There's one in particular that I'm thinking about. It's particularly big and ugly and so caters to this type of travel that it actually prints its own Atlas listing every single one of its stores in the nation along with the nearest freeway exit. Yes it's depressing. Yes, the lighting can be soul crushing. And yet, I own the atlas - because equally crushing are the wails of a child and an emergency Hot Wheels and a price-friendly flagon of chocolate milk can soothe a lot of wrongs. Restock the cooler, purchase a cooked chicken for an impromptu car picnic, replace the lost pacifiers, and you're on your way. Anytime you come across one of those exits that have six hotels and six fast food joints pictorially advertised (a 6-by-6 stop, we call it) there's going to be a big box discount store. It will have a bathroom, it will have crayons that haven't melted in the sun, and most importantly it will have the attachment you don't have to make the DVD player work.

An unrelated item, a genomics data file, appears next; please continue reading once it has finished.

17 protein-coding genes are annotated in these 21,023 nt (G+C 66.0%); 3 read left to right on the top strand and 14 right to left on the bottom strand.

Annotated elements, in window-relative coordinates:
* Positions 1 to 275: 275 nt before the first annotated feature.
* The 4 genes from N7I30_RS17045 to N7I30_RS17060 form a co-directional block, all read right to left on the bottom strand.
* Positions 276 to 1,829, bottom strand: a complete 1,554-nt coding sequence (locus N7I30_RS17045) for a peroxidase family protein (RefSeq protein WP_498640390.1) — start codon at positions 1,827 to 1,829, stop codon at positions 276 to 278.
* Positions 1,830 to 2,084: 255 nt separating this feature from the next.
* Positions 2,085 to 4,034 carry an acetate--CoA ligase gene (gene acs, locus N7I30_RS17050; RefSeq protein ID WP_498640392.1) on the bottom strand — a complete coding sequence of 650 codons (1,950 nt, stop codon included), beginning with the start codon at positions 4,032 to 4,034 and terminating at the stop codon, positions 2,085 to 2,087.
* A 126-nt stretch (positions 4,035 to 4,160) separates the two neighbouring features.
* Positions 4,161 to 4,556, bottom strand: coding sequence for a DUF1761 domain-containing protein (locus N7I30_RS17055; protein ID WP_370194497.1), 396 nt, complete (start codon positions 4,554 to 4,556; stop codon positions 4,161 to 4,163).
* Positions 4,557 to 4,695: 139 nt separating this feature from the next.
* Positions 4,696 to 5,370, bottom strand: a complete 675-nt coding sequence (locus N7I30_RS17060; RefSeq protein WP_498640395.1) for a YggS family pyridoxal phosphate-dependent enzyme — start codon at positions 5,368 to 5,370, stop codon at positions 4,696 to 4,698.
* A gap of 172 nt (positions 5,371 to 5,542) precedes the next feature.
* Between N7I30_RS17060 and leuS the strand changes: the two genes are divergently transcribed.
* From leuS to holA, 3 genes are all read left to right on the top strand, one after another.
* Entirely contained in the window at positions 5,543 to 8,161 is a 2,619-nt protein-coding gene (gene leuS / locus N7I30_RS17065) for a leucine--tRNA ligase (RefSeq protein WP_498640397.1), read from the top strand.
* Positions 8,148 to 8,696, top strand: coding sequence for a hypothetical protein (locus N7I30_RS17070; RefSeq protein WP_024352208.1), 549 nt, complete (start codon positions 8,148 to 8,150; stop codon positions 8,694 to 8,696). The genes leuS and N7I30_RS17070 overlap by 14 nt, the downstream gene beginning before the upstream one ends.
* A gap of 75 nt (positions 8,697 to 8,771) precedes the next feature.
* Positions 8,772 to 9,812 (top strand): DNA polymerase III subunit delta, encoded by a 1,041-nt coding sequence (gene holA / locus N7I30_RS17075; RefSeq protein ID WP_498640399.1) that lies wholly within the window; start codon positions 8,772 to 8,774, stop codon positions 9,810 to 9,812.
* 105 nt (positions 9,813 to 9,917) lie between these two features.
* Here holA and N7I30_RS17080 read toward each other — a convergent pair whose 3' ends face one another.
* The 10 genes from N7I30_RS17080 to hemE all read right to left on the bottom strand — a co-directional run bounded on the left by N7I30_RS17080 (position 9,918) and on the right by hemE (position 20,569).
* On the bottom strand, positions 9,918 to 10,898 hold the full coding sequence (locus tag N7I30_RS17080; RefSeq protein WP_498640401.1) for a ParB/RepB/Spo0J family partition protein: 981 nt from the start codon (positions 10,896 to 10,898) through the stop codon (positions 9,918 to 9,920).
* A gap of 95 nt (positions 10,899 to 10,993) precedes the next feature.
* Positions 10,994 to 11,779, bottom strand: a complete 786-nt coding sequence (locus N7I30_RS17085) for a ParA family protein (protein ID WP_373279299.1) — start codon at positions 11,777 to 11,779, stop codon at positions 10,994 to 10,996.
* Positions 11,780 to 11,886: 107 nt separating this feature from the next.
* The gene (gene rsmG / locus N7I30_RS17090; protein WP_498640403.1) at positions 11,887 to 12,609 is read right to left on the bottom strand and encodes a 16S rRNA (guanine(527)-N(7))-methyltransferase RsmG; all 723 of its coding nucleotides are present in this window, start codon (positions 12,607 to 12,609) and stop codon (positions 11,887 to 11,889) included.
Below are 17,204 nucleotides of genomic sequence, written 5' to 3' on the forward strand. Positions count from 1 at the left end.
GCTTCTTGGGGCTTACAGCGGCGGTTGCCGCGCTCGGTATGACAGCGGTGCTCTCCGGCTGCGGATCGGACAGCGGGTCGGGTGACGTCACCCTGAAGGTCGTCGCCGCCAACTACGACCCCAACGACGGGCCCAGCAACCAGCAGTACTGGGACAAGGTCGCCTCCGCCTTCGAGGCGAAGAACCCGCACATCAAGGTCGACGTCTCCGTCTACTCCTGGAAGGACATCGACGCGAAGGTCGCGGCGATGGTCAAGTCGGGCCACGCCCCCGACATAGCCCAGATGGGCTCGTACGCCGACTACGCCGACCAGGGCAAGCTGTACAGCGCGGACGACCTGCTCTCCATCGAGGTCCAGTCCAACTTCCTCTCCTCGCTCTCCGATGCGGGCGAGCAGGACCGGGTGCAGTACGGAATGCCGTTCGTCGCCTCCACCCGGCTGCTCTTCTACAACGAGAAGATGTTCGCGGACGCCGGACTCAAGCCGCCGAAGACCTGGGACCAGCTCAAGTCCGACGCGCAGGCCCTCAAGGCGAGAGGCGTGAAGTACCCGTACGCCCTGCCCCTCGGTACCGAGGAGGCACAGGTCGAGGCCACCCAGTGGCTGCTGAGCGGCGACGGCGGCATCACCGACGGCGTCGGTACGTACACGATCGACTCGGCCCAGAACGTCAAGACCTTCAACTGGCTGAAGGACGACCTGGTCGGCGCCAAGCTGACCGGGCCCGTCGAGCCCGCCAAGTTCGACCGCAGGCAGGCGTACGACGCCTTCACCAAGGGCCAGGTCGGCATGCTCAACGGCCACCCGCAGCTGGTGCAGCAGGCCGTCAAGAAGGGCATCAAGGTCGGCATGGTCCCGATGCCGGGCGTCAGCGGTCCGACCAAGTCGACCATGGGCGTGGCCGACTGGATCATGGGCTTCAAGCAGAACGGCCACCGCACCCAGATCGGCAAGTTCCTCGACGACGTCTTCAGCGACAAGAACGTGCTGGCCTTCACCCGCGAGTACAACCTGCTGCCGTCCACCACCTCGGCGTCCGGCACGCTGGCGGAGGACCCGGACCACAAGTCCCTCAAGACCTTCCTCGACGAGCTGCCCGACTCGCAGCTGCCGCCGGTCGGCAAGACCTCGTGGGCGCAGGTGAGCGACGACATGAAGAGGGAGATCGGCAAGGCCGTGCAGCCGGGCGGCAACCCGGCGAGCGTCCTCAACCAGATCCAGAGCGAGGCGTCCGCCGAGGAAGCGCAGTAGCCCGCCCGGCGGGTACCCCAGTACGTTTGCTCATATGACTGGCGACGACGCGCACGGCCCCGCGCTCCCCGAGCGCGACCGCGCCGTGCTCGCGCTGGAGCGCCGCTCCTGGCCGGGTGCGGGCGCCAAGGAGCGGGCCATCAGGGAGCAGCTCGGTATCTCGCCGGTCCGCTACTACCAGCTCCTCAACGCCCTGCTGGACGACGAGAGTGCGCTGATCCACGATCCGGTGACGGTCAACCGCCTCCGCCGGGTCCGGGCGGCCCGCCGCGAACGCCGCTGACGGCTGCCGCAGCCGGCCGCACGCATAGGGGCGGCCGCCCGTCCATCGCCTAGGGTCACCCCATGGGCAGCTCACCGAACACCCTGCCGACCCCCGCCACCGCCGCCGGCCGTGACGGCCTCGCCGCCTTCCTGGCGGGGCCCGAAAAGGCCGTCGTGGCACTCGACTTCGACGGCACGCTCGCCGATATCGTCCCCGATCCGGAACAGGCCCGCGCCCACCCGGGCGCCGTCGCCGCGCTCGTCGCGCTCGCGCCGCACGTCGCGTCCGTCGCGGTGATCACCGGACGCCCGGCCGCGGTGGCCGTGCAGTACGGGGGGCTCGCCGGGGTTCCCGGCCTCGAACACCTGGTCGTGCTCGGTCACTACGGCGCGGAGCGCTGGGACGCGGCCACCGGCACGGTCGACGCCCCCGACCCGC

10.) Ask Around. Pregnant, crabby wife, screaming 2-year-old, gas station just east of Nashville, Tennesee. Ask. The gas station attendant in this case: Is there a park around here? "Why sure, ‘bout a while down the road there, on the right." A giant park, with a stream, the best climbing structure I've ever seen and some shade. Even I, crabby and pregnant, wanted to play as soon as I finished my Kentucky Fry C pot pie. This by the way is another reason to eat breakfast in the car -- more time for actual fun on the road. The kids trade germs with children from all over the country. Mom can lie in the shade and wish she were dead, just for a little while. And then everybody is good for another 300 miles. In Atlanta we asked for BBQ -- we got a Southern family-style chain restaurant. Maybe not exactly the "authentic" we Yanks were looking for, but then again, we found our little bucolic family eating next to a sheriff and a chain gang. Really, the guy sharing his French fries with our 2-year-old son was attached to the guy next to him -- with a chain. Now that's authentic.
Which is the point of the drive. Yes, it's long. It can be hot, and crowded and slightly nauseating, but it's tradition. As American as largest ball of twine -- which I haven't seen, but I have seen the pancake restaurant in the shape of a two-story Aunt Jemima, and so have my kids.